Investors kicked off 2018 on a positive note sending U.S. stocks to fresh highs on the first trading day. The optimistic approach on day one was supported by encouraging economic data from China, where the Manufacturing Purchasing Managers’ Index for December beat expectations by coming in at 51.5 versus expectations of 50.6.
Europe was also a bright spot, as factories reported their most robust monthly performance since the creation of the single currency. Eurozone PMI hit 60.6 in December indicating that growth is likely to remain healthy in 2018.
The missing ingredient for global economic expansion throughout 2017 has been inflation, but with consumer demand increasing, unemployment dropping, and commodity prices surging, it’s difficult not to see inflation returning in 2018.
One of the most debated topics last year was the flattening yield curve in the United States. In December the U.S. 10-year/2-year Treasury spread fell to 50 basis points, a level last seen in 2007- signaling that a recession is around the corner. However, when we look at the economic performance in the United States and on a global scale, there isn’t any indication of one occurring soon.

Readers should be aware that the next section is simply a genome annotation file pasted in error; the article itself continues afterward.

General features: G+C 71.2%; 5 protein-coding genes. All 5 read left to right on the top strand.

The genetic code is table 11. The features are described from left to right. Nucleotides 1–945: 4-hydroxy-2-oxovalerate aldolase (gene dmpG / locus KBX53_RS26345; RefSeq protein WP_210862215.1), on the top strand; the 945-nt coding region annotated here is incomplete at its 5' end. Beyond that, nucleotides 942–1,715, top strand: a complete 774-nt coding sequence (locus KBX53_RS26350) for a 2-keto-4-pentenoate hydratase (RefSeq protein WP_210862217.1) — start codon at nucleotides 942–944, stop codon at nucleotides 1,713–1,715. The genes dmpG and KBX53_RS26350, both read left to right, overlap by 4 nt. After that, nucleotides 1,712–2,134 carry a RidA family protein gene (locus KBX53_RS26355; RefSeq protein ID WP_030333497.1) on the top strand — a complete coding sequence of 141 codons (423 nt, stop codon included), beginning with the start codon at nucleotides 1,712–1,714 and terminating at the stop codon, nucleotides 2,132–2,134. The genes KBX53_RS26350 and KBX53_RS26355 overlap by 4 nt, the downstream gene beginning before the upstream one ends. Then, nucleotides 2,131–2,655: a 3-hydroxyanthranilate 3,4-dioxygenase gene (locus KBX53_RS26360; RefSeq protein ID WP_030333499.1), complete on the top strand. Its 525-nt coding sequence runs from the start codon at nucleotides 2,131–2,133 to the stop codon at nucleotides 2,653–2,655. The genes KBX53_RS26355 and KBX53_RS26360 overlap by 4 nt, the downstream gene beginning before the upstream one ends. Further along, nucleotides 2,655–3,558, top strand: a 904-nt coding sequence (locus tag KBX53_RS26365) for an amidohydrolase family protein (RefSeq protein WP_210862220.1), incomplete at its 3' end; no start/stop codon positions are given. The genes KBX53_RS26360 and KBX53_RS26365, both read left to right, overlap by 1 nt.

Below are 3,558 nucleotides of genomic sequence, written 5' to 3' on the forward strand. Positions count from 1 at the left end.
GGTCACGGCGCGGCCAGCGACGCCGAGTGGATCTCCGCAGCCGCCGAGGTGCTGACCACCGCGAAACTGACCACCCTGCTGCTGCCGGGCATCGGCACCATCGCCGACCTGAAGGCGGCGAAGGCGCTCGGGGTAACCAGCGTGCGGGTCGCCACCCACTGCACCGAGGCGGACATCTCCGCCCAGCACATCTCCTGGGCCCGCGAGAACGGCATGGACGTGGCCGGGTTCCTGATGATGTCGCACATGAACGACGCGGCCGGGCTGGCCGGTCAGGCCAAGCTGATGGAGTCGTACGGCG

Looking forward, I believe Treasury Bond Yields will be a must watch indicator for how the U.S. stocks and the dollar perform in 2018. If the Phillips curve “the inverse relationship between the level of unemployment and the rate of inflation” finally wakes up after being dead for the last couple of years, the yield curve should start steepening.
The dollar’s performance, which opened the New Year on a downward trajectory, will depend on the magnitude of change in the yield curve. A rise in U.S. 10-Treasury yields toward 3% - 3.5% this year, will likely reverse some of the dollar’s 2017 losses, however a steeper move will have negative consequences on stocks, with the probability of 5%-10% pullback increasingly likely.
Today’s FOMC minutes will provide some assessment on the U.S. inflation outlook. If the central bank reveals concerns over upside inflation expectations due to fiscal policies and an improved labour market, investors are likely to cover some of the dollars short positions. This should be reflected in interest rate expectations for March, which currently indicate a probability of 56.3% rate hike in March, according to CME’s FedWatch.